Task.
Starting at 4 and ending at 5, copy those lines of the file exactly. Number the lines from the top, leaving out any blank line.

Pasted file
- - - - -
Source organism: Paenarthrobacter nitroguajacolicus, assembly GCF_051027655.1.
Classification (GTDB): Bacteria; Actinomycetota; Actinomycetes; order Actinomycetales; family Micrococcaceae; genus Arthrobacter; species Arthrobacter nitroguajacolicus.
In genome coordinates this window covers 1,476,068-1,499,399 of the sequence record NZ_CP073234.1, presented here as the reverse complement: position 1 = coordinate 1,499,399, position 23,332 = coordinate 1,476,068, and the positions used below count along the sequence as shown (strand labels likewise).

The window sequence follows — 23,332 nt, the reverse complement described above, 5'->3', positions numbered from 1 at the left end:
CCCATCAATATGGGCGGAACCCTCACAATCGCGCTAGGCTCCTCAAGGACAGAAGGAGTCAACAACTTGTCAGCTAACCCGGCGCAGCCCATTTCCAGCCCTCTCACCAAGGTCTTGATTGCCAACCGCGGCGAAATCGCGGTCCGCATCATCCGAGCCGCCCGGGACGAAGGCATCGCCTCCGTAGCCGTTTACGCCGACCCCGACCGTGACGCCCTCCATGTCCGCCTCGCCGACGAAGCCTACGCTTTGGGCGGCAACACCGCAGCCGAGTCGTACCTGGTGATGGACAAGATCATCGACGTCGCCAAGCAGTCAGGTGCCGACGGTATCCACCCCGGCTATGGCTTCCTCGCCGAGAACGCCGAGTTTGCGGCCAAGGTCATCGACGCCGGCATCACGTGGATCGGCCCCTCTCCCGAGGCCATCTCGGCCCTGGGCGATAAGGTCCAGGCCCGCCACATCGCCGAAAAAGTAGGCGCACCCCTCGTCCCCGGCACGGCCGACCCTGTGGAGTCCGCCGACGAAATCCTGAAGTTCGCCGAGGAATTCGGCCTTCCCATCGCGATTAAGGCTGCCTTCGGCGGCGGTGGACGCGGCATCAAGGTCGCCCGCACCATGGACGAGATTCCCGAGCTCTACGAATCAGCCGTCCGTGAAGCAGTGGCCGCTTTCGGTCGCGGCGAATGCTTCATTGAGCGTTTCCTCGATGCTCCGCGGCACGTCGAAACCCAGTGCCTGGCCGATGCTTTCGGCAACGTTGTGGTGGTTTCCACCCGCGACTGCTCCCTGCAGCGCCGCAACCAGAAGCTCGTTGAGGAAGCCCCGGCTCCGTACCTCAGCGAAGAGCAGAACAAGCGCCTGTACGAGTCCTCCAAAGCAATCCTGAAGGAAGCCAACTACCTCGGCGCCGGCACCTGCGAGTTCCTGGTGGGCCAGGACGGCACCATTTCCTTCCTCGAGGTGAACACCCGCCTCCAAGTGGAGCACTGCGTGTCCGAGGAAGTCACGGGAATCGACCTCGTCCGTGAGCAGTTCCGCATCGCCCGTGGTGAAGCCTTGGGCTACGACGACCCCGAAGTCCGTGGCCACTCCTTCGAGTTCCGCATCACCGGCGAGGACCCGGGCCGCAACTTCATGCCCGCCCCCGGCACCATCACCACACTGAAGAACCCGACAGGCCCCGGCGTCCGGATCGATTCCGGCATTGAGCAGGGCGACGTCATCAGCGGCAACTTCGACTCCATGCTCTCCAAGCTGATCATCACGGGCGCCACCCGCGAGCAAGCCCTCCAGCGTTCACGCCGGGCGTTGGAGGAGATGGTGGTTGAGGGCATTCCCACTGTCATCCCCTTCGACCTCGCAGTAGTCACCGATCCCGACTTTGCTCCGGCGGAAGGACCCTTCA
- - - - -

The window sequence follows — 23,332 nt, the reverse complement described above, 5'->3', positions numbered from 1 at the left end:
CCCATCAATATGGGCGGAACCCTCACAATCGCGCTAGGCTCCTCAAGGACAGAAGGAGTCAACAACTTGTCAGCTAACCCGGCGCAGCCCATTTCCAGCCCTCTCACCAAGGTCTTGATTGCCAACCGCGGCGAAATCGCGGTCCGCATCATCCGAGCCGCCCGGGACGAAGGCATCGCCTCCGTAGCCGTTTACGCCGACCCCGACCGTGACGCCCTCCATGTCCGCCTCGCCGACGAAGCCTACGCTTTGGGCGGCAACACCGCAGCCGAGTCGTACCTGGTGATGGACAAGATCATCGACGTCGCCAAGCAGTCAGGTGCCGACGGTATCCACCCCGGCTATGGCTTCCTCGCCGAGAACGCCGAGTTTGCGGCCAAGGTCATCGACGCCGGCATCACGTGGATCGGCCCCTCTCCCGAGGCCATCTCGGCCCTGGGCGATAAGGTCCAGGCCCGCCACATCGCCGAAAAAGTAGGCGCACCCCTCGTCCCCGGCACGGCCGACCCTGTGGAGTCCGCCGACGAAATCCTGAAGTTCGCCGAGGAATTCGGCCTTCCCATCGCGATTAAGGCTGCCTTCGGCGGCGGTGGACGCGGCATCAAGGTCGCCCGCACCATGGACGAGATTCCCGAGCTCTACGAATCAGCCGTCCGTGAAGCAGTGGCCGCTTTCGGTCGCGGCGAATGCTTCATTGAGCGTTTCCTCGATGCTCCGCGGCACGTCGAAACCCAGTGCCTGGCCGATGCTTTCGGCAACGTTGTGGTGGTTTCCACCCGCGACTGCTCCCTGCAGCGCCGCAACCAGAAGCTCGTTGAGGAAGCCCCGGCTCCGTACCTCAGCGAAGAGCAGAACAAGCGCCTGTACGAGTCCTCCAAAGCAATCCTGAAGGAAGCCAACTACCTCGGCGCCGGCACCTGCGAGTTCCTGGTGGGCCAGGACGGCACCATTTCCTTCCTCGAGGTGAACACCCGCCTCCAAGTGGAGCACTGCGTGTCCGAGGAAGTCACGGGAATCGACCTCGTCCGTGAGCAGTTCCGCATCGCCCGTGGTGAAGCCTTGGGCTACGACGACCCCGAAGTCCGTGGCCACTCCTTCGAGTTCCGCATCACCGGCGAGGACCCGGGCCGCAACTTCATGCCCGCCCCCGGCACCATCACCACACTGAAGAACCCGACAGGCCCCGGCGTCCGGATCGATTCCGGCATTGAGCAGGGCGACGTCATCAGCGGCAACTTCGACTCCATGCTCTCCAAGCTGATCATCACGGGCGCCACCCGCGAGCAAGCCCTCCAGCGTTCACGCCGGGCGTTGGAGGAGATGGTGGTTGAGGGCATTCCCACTGTCATCCCCTTCGACCTCGCAGTAGTCACCGATCCCGACTTTGCTCCGGCGGAAGGACCCTTCA